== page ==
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National Geographic Comments motions relating to WHOIS now pending before the GNSO Council

  • To: whois-comments-2007@xxxxxxxxx
  • Subject: National Geographic Comments motions relating to WHOIS now pending before the GNSO Council
  • From: sborke@xxxxxxx
  • Date: Tue, 30 Oct 2007 15:15:08 -0400

National Geographic Society ("National Geographic") welcomes this
opportunity to comment on the three motions relating to WHOIS now pending
before the GNSO Council.  National Geographic strongly supports and
endorses Motion 2 -- the objective and comprehensive study to obtain
factual information.  National Geographic strongly opposes both Motion 1 --
the adoption of the OPOC policy recommendation notwithstanding the numerous
outstanding questions and issues pertaining to its implementation -- and
Motion 3 -- the elimination of WHOIS through sunsetting.

Founded nearly 120 years ago to "increase and diffuse geographic
knowledge," National Geographic works to inspire people to care about the
planet.  For more than a century, National Geographic has sought to expand
geographic knowledge worldwide and to promote and protect the conservation
of the world's cultural, historical, and natural resources.  Its famous
NATIONAL GEOGRAPHIC magazine is published in more than 31 languages and is
read by over 40 million persons worldwide.  National Geographic now reaches
more than 300 million people worldwide each month through its NATIONAL
GEOGRAPHIC magazine, and its four other magazines; the National Geographic
Channel; television documentaries; films; radio programs; books; DVDs;
maps; and interactive media.  The NATIONALGEOGRAPHIC.COM website has around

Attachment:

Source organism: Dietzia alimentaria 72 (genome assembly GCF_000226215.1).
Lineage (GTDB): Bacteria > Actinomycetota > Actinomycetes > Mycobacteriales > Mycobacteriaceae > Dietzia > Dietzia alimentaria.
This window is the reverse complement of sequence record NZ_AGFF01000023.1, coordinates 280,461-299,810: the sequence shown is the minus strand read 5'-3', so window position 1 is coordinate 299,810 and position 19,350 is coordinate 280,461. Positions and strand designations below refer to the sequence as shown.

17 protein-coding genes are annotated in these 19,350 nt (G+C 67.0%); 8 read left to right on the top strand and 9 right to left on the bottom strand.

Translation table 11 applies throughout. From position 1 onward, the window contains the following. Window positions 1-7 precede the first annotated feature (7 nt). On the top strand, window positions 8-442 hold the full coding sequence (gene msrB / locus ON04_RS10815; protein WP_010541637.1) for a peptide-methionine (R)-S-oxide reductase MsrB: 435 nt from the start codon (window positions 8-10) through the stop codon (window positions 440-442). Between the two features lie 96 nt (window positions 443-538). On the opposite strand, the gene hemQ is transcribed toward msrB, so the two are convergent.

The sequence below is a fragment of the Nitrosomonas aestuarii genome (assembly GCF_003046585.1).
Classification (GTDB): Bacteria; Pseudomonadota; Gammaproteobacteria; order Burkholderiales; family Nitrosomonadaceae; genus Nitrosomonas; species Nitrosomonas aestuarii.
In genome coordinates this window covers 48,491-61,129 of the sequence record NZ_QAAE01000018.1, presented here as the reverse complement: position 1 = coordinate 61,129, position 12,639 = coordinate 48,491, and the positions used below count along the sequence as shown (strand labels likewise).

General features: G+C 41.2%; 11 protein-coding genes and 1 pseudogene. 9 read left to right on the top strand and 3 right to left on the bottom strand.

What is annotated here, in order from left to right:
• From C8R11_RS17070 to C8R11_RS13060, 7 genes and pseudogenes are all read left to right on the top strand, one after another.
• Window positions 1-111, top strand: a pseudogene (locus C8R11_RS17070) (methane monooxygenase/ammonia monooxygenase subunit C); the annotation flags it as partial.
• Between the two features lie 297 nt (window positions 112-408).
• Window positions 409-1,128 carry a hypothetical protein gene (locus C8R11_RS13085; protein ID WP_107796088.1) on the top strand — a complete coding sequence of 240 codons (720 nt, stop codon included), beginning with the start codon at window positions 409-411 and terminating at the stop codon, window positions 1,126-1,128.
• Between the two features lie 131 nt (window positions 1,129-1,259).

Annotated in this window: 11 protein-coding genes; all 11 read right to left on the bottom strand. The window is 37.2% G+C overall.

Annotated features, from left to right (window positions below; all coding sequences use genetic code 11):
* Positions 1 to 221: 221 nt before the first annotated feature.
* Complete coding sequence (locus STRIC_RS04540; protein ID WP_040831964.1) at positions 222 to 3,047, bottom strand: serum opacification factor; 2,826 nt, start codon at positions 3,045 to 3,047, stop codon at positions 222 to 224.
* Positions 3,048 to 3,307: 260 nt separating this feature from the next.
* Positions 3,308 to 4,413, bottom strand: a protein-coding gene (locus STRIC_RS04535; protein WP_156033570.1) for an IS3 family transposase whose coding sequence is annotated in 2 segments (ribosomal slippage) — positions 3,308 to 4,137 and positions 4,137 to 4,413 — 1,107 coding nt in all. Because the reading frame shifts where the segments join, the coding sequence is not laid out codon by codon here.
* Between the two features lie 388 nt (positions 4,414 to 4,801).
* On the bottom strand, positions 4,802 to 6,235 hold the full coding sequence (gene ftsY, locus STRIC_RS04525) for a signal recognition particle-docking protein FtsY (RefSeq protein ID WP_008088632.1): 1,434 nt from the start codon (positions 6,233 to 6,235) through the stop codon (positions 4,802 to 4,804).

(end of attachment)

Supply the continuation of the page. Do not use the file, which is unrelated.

12 million unique visitors a month, over 25% of which are from outside the
United States.

Real-time access to WHOIS data is critical to National Geographic's ability
to, for example, act promptly against cybersquatters and parties misusing
our content; to conduct due diligence in licensing, acquisitions, and other
transactions; and to perform the clearance necessary for the adoption and
use of new program titles and trademarks.  Accordingly, National Geographic
opposes, and encourages the GNSO Council to reject Motion 3, which calls
for the elimination of WHOIS by "sunsetting" the contractual obligations
that require the collection and display of WHOIS data.

National Geographic submitted on January 15, 2007 Comments on the
Preliminary Task Force Report on WHOIS Services.  As detailed in those
comments, National Geographic had concerns about the absence of any
provisions delineating the roles and responsibilities of the OPOC,
requiring the OPOC to provide prior consent to its designation; and
outlining the parties to whom and the circumstances under which the OPOC
must disclose the registrant contact information that would now be withheld
from public access.  Notwithstanding the tremendous efforts of the recently
concluded WHOIS Working Group, virtually all of those issues remain
outstanding.  It is for this reason that National Geographic opposes and
encourages the GNSO Council to reject Motion 1.  Motion 1 supports the OPOC
policy recommendation and requests that the ICANN staff create a proposed
implementation plan.  Because critical aspects of the OPOC policy are
inextricably intertwined with and embodied by implementation mechanisms and
details, it is imprudent to proceed with recommendation of the OPOC policy
unless and until all such implementation mechanisms and details are
developed and voted upon as part of the policy.

National Geographic supports and encourages the GNSO Council to adopt
Motion 2 -- the objective and comprehensive study of the uses and abuses of
WHOIS data, the characteristics of domain name registrants, and a review
and analysis of the different proxy services being used today.  It is
National Geographic's understanding that no such study has ever been
conducted, notwithstanding not only the ICANN staff recommendation in 2003
that such a study be conducted and the numerous significant factual issues
relating to proposals to change WHOIS data and its public accessibility.
Based on National Geographic's recent experiences with proxy services being
used by registrants of domain names infringing its famous NATIONAL
GEOGRAPHIC mark, it is clear that -- at a minimum -- the standard of
"reasonable evidence of actionable harm" now embodied in Section of
the Registrar Accreditation Agreement requires clarification, explication
and illustration.

Thank you for consideration of these comments.

Susan Borke
National Geographic Society
Law, Business and Government Affairs
Telephone 202-775-6745
Fax 202-857-5874

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